“It’s a disaster for our business. An unprecedented and unexpected disaster. We’ll never recover.”
That’s how the Covid-19 effect was described to me in March during the early stages of lockdown by a golf club manager who will remain nameless.
At the time he was voicing an opinion many of us were feeling. We knew that we were facing a prolonged period of lockdown worldwide, but everything else was unsure and the end date was unknown. Scary stuff.
We were trying to stay strong and have a positive outlook but inside we were all afraid of what was coming down the line, not just for our businesses, but for our way of life, and in certain cases, our actual lives.
The worm hasn’t turned, but the signs are there that we’re in a recovery stage now and while the statistics we receive every day are still frightening, we’ve all started to see the green shoots in terms of our personal lives, our jobs and our businesses, which give hope for what is yet to come.
“’Making the most of what we now have’ simply must be the mantra going forward and there’s no doubt that there are businesses, golf courses included, that simply won’t recover,” said Gordon Smyth of PGA National Ireland Slieve Russell.
In the face of disaster, when things were at their worst, golf was deemed as one of the few sports that could be played with the requisite social distance and it was also identified as one that provides significant mental and physical health benefits.
Thankfully, golf wasn’t left in limbo like other sports such as soccer and GAA who have no definite return to action dates as things stand and it’s partly due to this, coupled with the strength of the industry, that the overriding vibe from course managers around the country is one of cautious positivity.
Eamonn O’Donnell, Director of Golf at Dromoland Castle commented; “Golf was one of the first sports to be given the opportunity to get back open and people have been very respectful. We’re in a unique position as an industry right now and how we react to it will determine how well we can bounce-back.”
“At Dromoland, the main core of our membership is from within the 5k radius so the phase one opening has been very busy. We’ve seen a rise membership enquiries too which in part is due to many people returning to the area who are working from home for the longer term.
“Also, in the West of Ireland GAA & Rugby are very important pillars of the sporting community and with those sports on hold for the foreseeable future, these players are looking to take up golf and hopefully we can keep them involved into 2021 and beyond.”
There are green shoots in evidence in terms of membership enquiries but what about the business that’s been lost through March, April, May and beyond?
“Business just stopped in March but thankfully most of our course bookings from April onwards have moved to later in the year or have been pushed out to 2021,” added Gordon Smyth.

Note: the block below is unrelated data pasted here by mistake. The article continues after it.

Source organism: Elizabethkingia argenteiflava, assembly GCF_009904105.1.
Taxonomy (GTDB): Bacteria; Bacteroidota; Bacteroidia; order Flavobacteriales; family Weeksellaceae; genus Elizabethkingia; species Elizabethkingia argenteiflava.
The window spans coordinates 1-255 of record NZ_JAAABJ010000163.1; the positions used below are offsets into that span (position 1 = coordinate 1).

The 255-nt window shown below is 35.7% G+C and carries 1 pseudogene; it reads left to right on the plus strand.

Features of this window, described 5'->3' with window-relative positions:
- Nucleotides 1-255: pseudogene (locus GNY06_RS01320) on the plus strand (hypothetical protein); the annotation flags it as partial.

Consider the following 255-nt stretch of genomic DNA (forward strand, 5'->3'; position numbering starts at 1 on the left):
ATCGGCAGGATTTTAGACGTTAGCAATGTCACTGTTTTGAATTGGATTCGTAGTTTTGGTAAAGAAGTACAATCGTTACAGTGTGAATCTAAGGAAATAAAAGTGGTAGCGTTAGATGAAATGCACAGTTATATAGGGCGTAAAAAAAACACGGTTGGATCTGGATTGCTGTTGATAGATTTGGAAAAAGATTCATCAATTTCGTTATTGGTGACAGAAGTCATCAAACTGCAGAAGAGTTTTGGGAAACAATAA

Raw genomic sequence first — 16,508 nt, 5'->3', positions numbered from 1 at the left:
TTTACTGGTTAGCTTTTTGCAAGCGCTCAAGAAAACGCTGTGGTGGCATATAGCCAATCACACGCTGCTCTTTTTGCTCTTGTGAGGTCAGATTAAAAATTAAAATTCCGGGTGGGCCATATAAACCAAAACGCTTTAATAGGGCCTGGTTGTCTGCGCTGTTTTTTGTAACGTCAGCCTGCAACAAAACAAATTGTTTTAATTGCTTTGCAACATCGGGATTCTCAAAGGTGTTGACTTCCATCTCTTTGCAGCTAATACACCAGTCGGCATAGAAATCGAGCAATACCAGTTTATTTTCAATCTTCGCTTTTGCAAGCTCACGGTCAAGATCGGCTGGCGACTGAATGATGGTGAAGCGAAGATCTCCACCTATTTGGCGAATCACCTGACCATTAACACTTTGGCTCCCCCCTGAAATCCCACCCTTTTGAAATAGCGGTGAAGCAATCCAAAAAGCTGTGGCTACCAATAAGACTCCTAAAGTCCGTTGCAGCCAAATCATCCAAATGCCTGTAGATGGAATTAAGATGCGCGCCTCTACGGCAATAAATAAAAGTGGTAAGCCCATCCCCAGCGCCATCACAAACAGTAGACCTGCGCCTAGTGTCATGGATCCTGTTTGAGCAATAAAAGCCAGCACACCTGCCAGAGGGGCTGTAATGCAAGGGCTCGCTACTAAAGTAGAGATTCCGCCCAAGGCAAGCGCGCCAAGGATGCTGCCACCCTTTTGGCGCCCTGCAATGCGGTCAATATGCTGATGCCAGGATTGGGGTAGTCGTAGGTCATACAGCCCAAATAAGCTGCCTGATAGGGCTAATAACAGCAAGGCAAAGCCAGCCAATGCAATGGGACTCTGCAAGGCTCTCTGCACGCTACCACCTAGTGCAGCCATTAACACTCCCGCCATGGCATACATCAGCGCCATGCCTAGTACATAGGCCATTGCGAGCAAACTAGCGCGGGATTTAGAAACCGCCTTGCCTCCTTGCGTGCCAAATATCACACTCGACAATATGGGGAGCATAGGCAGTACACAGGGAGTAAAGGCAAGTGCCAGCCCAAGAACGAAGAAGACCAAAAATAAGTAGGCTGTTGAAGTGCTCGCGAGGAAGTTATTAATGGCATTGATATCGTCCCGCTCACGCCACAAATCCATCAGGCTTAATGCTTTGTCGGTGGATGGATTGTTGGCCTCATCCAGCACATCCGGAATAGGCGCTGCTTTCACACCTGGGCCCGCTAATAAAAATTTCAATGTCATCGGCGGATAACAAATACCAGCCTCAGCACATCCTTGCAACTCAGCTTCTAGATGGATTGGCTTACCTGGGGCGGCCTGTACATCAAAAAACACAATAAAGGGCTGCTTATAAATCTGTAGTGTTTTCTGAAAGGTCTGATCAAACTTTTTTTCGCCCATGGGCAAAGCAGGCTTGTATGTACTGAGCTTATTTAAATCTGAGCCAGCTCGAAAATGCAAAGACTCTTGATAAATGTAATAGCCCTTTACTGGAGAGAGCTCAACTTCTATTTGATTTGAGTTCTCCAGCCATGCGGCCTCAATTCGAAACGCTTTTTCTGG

“Our inaugural Lakeland Challenge Tournament has been moved to September along with our open week and we’ve seen a large influx of membership enquiries recently too. Unfortunately, we’ve had to cancel our Pro-Am for 2020, but we’re optimistic for business going forward”.
These sentiments were echoed by Stephen Nelson of Carr Golf who commented that; “As soon as the Government said that golf could reopen, we saw a membership spike for all our venues. At one point we were receiving between 30-40 enquiries a day, it was unprecedented.
“From our perspective the people enquiring about membership were known to us for the most part and we had been communicating with them over 12-18 months. Referrals formed a part of the mix too and while the level of enquiries was unexpected, it has certainly been a welcome boost to help with running costs while green fee and F&B revenues have stopped.”
The negatives meanwhile are well documented of course and all golf courses have had little or no revenues for a few months.
“It’s a difficult position to be in,” commented Jason Totos, Director of Golf at Carton House.
“But on the positive side the increase in enquiries for membership has been quite dramatic and we’ve been comforted by the fact that most societies have moved to later in 2020 or have rebooked for 2021 as we reacted quite quickly in contacting all our major business in the early stages and moving it where possible.
“I think more tellingly, there has been no hesitation in recent weeks from consumers planning to come in July or August. They are very comfortable with whatever restrictions will be in place at that time and they are confident in booking now which shows how far we have come.”